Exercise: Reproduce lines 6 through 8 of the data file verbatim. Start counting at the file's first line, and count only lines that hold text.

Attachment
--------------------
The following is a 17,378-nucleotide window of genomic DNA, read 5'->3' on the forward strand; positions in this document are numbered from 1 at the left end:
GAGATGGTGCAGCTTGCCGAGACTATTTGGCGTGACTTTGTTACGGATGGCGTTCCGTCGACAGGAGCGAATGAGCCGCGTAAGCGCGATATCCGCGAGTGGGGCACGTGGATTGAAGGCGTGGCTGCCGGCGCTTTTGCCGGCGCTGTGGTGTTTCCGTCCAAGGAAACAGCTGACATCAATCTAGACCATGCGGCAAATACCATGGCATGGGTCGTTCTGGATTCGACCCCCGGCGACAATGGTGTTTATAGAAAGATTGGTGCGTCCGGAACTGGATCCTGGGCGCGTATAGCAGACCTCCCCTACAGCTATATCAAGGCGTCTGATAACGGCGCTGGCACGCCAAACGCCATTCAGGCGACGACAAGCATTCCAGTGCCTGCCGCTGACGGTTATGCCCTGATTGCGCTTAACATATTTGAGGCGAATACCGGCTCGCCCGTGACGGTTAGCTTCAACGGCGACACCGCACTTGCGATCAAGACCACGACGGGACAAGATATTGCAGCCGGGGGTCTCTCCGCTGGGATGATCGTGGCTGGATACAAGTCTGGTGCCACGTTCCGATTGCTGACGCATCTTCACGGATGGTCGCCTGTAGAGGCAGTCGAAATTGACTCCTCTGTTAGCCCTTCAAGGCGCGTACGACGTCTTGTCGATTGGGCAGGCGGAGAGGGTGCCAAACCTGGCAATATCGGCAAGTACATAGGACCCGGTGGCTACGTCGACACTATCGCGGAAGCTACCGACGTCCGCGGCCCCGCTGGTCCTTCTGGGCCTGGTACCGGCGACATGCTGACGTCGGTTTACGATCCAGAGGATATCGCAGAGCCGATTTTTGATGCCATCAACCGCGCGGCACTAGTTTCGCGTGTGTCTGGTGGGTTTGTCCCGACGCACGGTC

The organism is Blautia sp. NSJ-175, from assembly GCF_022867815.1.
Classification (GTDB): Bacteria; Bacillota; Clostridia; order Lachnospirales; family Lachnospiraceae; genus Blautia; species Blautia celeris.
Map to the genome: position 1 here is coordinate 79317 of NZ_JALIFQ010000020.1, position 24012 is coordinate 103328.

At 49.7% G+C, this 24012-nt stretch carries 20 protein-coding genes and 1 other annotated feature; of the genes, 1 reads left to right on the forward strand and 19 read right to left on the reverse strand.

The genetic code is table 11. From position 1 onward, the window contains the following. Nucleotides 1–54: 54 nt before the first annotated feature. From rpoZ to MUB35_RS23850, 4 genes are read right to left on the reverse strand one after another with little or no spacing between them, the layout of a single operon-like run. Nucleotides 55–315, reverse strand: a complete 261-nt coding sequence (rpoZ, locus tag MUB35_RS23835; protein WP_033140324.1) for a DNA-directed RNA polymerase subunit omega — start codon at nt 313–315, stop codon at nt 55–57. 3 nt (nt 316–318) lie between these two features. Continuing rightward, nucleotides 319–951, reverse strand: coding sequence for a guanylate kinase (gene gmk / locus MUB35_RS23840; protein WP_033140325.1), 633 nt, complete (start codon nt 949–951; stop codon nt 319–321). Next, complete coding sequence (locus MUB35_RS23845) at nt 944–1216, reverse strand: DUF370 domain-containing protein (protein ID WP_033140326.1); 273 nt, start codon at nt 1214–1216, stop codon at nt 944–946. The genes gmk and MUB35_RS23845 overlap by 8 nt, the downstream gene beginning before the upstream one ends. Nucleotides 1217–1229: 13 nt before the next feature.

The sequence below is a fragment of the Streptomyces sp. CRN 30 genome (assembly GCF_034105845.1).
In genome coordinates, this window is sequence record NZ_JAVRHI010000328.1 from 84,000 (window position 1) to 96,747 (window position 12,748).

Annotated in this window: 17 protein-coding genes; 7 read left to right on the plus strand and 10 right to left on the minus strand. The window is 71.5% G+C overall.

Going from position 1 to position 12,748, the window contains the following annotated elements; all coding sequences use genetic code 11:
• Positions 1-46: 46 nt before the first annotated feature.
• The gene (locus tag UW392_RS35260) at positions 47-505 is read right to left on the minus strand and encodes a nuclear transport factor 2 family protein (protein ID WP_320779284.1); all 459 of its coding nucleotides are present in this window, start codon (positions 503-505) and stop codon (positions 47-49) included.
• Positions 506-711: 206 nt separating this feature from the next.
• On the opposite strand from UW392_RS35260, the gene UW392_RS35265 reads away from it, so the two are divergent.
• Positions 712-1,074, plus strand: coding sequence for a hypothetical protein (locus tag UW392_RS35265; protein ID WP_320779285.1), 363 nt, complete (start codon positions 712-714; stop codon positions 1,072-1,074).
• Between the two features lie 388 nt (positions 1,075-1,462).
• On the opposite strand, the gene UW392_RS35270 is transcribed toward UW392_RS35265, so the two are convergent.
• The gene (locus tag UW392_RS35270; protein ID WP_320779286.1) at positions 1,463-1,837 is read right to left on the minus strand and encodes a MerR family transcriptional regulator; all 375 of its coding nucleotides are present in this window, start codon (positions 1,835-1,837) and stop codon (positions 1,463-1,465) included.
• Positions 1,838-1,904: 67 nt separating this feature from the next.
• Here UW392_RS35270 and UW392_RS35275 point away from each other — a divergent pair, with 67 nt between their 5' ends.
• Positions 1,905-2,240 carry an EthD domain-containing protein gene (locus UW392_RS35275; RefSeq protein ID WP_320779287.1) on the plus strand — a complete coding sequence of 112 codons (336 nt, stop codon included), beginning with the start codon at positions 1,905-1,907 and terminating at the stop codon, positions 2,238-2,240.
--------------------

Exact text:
At 49.7% G+C, this 24012-nt stretch carries 20 protein-coding genes and 1 other annotated feature; of the genes, 1 reads left to right on the forward strand and 19 read right to left on the reverse strand.

The genetic code is table 11. From position 1 onward, the window contains the following. Nucleotides 1–54: 54 nt before the first annotated feature. From rpoZ to MUB35_RS23850, 4 genes are read right to left on the reverse strand one after another with little or no spacing between them, the layout of a single operon-like run. Nucleotides 55–315, reverse strand: a complete 261-nt coding sequence (rpoZ, locus tag MUB35_RS23835; protein WP_033140324.1) for a DNA-directed RNA polymerase subunit omega — start codon at nt 313–315, stop codon at nt 55–57. 3 nt (nt 316–318) lie between these two features. Continuing rightward, nucleotides 319–951, reverse strand: coding sequence for a guanylate kinase (gene gmk / locus MUB35_RS23840; protein WP_033140325.1), 633 nt, complete (start codon nt 949–951; stop codon nt 319–321). Next, complete coding sequence (locus MUB35_RS23845) at nt 944–1216, reverse strand: DUF370 domain-containing protein (protein ID WP_033140326.1); 273 nt, start codon at nt 1214–1216, stop codon at nt 944–946. The genes gmk and MUB35_RS23845 overlap by 8 nt, the downstream gene beginning before the upstream one ends. Nucleotides 1217–1229: 13 nt before the next feature.

The sequence below is a fragment of the Streptomyces sp. CRN 30 genome (assembly GCF_034105845.1).